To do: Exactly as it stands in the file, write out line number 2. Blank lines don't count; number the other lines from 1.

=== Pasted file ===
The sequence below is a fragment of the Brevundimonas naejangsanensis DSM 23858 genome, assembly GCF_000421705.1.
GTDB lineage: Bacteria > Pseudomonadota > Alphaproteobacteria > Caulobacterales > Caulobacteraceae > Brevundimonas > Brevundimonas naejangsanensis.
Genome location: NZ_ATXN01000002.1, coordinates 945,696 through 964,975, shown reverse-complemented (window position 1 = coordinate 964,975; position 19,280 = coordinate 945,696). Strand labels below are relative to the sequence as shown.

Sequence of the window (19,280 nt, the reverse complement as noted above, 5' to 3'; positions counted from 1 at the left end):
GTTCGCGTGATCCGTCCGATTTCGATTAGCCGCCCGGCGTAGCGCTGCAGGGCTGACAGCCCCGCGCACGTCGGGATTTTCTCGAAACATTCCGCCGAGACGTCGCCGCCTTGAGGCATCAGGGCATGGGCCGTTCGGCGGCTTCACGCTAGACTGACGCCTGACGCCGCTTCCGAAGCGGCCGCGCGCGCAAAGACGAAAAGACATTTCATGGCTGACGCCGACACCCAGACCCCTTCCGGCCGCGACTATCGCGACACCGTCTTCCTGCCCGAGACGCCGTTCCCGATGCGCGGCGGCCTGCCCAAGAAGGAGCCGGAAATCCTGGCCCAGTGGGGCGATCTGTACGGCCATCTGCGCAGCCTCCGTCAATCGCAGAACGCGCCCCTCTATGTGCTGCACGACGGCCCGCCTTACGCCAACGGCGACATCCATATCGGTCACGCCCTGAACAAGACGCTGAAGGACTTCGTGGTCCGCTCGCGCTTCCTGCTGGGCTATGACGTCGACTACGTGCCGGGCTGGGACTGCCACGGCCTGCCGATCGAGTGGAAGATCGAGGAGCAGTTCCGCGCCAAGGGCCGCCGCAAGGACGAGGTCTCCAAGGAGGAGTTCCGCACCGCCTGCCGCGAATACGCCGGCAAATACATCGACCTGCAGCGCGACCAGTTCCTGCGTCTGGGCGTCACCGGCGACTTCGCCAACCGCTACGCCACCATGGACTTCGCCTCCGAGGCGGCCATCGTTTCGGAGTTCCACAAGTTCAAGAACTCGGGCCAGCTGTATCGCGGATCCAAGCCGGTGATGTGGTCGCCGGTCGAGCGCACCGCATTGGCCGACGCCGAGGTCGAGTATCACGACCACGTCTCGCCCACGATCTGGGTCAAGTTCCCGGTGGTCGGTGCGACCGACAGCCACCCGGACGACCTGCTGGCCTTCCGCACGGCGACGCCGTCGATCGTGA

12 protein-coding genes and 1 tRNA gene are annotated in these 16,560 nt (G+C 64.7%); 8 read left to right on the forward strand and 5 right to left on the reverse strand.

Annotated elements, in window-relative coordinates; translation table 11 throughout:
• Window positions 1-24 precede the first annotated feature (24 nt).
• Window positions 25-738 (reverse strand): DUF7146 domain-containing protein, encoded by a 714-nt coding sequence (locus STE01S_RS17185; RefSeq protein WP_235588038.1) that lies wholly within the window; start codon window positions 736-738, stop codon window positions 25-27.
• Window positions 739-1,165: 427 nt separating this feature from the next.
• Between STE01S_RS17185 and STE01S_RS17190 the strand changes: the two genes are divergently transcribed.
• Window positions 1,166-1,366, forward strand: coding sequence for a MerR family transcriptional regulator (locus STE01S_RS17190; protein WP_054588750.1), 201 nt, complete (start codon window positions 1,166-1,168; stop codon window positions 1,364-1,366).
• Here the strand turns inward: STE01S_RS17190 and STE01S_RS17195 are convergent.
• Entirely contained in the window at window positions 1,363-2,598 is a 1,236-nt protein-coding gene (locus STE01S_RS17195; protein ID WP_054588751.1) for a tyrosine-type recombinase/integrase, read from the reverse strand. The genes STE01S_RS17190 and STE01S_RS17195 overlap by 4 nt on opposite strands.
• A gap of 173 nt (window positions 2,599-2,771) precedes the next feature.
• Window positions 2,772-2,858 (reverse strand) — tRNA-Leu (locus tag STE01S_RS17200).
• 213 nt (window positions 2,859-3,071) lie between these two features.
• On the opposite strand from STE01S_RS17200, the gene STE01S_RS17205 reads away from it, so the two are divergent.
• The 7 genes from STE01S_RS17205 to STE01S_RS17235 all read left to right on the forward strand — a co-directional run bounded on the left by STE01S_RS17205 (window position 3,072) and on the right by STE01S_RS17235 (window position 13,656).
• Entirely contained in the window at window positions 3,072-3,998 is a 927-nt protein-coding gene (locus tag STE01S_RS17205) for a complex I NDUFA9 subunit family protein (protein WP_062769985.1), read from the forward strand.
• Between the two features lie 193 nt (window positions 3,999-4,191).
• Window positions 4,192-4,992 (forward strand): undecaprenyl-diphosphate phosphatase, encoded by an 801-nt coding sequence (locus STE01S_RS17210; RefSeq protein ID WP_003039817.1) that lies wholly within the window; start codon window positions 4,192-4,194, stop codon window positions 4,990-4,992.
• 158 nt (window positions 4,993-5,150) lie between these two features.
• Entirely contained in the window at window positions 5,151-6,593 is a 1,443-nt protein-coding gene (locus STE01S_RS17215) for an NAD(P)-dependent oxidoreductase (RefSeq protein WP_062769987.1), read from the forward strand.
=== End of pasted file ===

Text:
GTDB lineage: Bacteria > Pseudomonadota > Alphaproteobacteria > Caulobacterales > Caulobacteraceae > Brevundimonas > Brevundimonas naejangsanensis.